1. The security applicant must be literate and educated.
2. The applicant must be medically and physically fit.
3 The applicant must not have any form of physical deformity or handicap.
4. The applicant must be emotionally and mentally stable.
5. The applicant must demonstrate responsibility, maturity and honesty.
6. The applicant must not have been convicted of crime.
7. Must show considerable level of intelligence.
The Hiring Process in Security
When there is need for more hands to be recruited to the department, the management must make appropriate plan to ensure that the process is systematic and conducted in such a manner that it is credible and devoid of the inherent errors of recruiting a wrong person for the right job. The job description as earlier asserted will usually be written by the security management and forwarded to the appropriate department for action. Hiring process in security management is a step-by-step process that eventually leads to engaging applicant who has accepted the offer of a security job position. Steps of hiring in security are as follows:
(1) Recruiting Activity
* Advertisement of the vacancy (internal or external). A function of the personnel department.
* Receiving of the applications from prospective applications. It is recommended that the security department maintains an application data bank so that those potentially qualified candidates who were not successful are contacted later on where new vacancy exist .
* Sorting of application to determine eligibility for interview.
* Short-listing and invitation of suitable applicant for interview
* Set up a board for the interview.
* Carry out the interview.
* Carry out background investigation of selected candidates.
* Notify successful candidates of the job offer.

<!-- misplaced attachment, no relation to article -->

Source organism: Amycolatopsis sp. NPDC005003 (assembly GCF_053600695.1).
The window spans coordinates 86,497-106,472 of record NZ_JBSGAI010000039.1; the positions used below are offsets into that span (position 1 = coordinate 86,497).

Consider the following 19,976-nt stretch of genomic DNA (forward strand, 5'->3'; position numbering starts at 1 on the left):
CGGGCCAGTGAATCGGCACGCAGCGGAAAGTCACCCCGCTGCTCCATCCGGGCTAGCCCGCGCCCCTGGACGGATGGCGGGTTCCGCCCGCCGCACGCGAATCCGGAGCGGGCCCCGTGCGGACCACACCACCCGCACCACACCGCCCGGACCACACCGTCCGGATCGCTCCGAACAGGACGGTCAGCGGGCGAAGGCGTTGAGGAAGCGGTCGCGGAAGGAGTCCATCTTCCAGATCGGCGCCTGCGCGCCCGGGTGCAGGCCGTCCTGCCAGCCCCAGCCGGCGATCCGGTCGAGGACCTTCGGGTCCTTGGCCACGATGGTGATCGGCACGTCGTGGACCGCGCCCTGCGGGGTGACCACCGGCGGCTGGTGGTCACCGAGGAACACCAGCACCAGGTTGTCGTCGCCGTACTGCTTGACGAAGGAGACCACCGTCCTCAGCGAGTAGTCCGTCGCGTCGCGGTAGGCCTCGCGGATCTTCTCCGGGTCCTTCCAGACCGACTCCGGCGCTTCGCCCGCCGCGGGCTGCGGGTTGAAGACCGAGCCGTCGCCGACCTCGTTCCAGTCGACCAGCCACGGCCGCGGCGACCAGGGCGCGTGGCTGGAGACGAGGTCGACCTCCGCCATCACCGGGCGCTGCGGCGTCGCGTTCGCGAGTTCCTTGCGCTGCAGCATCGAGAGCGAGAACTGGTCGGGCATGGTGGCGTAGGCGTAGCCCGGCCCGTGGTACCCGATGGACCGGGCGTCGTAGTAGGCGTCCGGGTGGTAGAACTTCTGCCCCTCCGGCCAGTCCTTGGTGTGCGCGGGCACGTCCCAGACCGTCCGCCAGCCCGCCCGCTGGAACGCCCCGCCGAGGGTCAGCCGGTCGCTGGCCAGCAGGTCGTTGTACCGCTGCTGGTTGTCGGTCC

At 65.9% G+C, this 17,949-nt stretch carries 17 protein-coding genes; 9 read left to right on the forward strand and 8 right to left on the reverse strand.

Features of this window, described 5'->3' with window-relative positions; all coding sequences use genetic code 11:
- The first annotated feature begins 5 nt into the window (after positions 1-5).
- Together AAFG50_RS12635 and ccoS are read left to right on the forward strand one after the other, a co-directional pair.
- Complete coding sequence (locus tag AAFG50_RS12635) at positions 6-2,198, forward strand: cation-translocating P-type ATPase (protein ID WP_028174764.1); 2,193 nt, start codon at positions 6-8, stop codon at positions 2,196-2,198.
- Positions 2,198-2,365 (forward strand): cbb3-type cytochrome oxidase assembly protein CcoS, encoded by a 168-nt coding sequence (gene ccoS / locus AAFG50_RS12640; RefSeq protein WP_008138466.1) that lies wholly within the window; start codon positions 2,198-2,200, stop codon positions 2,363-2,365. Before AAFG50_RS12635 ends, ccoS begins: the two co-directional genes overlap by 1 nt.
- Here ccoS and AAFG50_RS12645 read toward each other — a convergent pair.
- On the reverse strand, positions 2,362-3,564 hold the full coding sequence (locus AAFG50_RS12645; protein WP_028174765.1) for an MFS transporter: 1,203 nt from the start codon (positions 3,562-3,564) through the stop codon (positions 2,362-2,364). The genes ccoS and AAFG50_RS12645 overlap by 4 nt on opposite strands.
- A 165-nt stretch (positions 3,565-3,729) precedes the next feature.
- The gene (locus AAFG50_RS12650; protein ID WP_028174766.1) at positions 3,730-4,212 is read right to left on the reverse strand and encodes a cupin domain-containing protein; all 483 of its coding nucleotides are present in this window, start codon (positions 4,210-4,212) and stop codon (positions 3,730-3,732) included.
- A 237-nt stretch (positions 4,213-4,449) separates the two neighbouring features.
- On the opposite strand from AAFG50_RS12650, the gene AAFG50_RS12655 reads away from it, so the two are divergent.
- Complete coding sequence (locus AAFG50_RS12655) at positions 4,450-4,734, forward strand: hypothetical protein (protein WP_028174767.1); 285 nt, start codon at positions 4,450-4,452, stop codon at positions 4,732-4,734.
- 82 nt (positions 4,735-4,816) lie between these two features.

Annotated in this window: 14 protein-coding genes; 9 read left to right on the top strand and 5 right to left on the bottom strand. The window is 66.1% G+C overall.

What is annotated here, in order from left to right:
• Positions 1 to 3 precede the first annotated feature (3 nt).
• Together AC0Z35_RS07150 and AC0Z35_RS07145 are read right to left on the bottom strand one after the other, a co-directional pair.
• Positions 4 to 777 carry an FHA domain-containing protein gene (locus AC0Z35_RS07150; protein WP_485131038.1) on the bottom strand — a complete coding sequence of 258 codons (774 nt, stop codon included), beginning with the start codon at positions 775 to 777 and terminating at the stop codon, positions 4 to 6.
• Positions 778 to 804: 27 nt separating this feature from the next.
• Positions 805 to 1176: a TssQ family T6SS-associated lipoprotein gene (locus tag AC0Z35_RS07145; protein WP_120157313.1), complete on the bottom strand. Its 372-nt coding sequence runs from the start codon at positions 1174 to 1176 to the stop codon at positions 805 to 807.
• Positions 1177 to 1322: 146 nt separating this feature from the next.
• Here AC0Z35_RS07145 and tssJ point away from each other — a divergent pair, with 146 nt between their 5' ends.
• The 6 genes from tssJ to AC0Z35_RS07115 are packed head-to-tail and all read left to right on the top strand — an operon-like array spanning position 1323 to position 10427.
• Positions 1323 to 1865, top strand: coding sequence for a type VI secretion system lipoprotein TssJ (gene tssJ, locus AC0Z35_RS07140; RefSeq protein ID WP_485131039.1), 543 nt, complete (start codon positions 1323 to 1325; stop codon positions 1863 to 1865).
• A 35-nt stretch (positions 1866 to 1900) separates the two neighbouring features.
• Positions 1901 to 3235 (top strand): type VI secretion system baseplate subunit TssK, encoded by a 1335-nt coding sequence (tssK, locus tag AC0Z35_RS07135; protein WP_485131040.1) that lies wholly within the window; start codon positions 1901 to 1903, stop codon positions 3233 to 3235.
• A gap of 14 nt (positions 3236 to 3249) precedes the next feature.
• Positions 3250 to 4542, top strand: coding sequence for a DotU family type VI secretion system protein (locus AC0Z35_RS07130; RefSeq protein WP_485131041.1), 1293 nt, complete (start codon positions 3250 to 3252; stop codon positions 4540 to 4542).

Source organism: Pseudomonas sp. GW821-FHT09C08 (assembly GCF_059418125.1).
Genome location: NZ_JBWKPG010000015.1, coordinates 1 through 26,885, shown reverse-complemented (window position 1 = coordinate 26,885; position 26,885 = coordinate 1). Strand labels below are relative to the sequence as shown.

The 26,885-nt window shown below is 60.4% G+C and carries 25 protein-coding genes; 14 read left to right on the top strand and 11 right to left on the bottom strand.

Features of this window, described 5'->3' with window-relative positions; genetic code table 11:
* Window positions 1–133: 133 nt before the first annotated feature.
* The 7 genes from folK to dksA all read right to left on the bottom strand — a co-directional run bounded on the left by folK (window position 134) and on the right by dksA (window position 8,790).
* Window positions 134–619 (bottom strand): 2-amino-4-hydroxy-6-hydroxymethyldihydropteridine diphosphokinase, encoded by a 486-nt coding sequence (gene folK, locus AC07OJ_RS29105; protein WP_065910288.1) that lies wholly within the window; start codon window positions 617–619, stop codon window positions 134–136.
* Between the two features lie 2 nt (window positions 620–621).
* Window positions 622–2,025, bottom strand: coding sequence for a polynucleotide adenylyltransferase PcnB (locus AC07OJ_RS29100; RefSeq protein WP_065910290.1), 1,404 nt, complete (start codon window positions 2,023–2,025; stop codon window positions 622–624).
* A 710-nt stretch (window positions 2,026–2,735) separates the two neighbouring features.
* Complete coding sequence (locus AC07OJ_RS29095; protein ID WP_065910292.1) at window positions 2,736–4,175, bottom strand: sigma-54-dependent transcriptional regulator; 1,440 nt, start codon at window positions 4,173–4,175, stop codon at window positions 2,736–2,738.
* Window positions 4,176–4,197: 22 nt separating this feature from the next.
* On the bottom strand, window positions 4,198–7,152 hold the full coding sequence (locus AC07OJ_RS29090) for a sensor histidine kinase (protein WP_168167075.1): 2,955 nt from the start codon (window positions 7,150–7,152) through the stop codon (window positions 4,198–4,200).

The following are Recommended Basic Requirement for various security positions:
a. Security Manager and Head of Security.
* Should posses a University Degree or Higher National Diploma, Master Degree or a Higher Degree
* Must have an experience combined with or without public security and or private security.
* Must have a professional certificate in security, such as ANIIS, MNlIS, FNllS and CPP.
* Must be a member of at least two or more security professional body.
b Security Coordinators and Supervisors
* Must have a University Degree or Higher National Diploma
* Must be a member of at least two or more security professional associations.
* Must have at least five years of security experience either in the public security service and or private security.
* Must have a professional security certification such as ANIIS, MNIIS, FNllS and CPP.
c. Security Officers:
* Must possess a Diploma or Senior Secondary School Certificate or its equivalent.
* Must have a training of not less than six months on general security.
Induction of Security Staff, Non-Security Staff and Customers
Induction is an exercise carried out in most organisations. It is designed to enable new employees and customers of the company to understand certain operations and policies of the organisation which are mandatory for the business of the organisation. Induction is part of human resource activity, which includes the aspects of communication and compliance of mandatory security policies of the company. During the exercise, the security management is required to give talks on the security policies of the company as well as the expected behavioural response towards company rules and practices of security and consequences.
Such forum will afford the new security operative the opportunity to understand the laws which he or she will subsequently be duty bound to enforce. Questions are asked and clarification is usually given. A preferred modern method of giving induction talks is the use of multimedia power point presentation with a laptop computer. Area to be covered during induction may include.
* Introduction of the security staff on all assets, description of production and products, location and structural function of the organisation.
* The powers and legal limitations on the use of force while carrying out lawful duty.